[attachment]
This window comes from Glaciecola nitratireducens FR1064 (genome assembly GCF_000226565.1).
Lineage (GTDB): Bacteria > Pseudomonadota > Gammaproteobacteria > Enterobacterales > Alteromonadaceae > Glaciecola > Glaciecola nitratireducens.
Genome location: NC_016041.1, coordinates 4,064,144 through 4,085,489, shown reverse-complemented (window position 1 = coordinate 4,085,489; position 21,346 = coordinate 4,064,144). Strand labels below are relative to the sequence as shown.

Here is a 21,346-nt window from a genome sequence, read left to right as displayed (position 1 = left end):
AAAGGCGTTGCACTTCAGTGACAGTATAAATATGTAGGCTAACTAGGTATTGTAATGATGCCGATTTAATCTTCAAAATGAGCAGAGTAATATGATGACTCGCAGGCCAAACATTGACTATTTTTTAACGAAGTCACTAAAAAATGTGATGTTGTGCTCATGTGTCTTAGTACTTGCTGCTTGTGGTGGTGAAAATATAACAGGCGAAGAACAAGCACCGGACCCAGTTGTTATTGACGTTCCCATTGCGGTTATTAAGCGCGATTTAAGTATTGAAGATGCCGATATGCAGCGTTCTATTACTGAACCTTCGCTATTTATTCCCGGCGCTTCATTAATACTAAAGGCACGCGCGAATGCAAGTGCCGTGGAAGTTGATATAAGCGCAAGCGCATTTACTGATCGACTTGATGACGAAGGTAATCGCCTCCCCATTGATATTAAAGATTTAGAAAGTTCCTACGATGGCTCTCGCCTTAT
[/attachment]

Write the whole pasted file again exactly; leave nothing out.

This window comes from Glaciecola nitratireducens FR1064 (genome assembly GCF_000226565.1).
Lineage (GTDB): Bacteria > Pseudomonadota > Gammaproteobacteria > Enterobacterales > Alteromonadaceae > Glaciecola > Glaciecola nitratireducens.
Genome location: NC_016041.1, coordinates 4,064,144 through 4,085,489, shown reverse-complemented (window position 1 = coordinate 4,085,489; position 21,346 = coordinate 4,064,144). Strand labels below are relative to the sequence as shown.

Here is a 21,346-nt window from a genome sequence, read left to right as displayed (position 1 = left end):
AAAGGCGTTGCACTTCAGTGACAGTATAAATATGTAGGCTAACTAGGTATTGTAATGATGCCGATTTAATCTTCAAAATGAGCAGAGTAATATGATGACTCGCAGGCCAAACATTGACTATTTTTTAACGAAGTCACTAAAAAATGTGATGTTGTGCTCATGTGTCTTAGTACTTGCTGCTTGTGGTGGTGAAAATATAACAGGCGAAGAACAAGCACCGGACCCAGTTGTTATTGACGTTCCCATTGCGGTTATTAAGCGCGATTTAAGTATTGAAGATGCCGATATGCAGCGTTCTATTACTGAACCTTCGCTATTTATTCCCGGCGCTTCATTAATACTAAAGGCACGCGCGAATGCAAGTGCCGTGGAAGTTGATATAAGCGCAAGCGCATTTACTGATCGACTTGATGACGAAGGTAATCGCCTCCCCATTGATATTAAAGATTTAGAAAGTTCCTACGATGGCTCTCGCCTTAT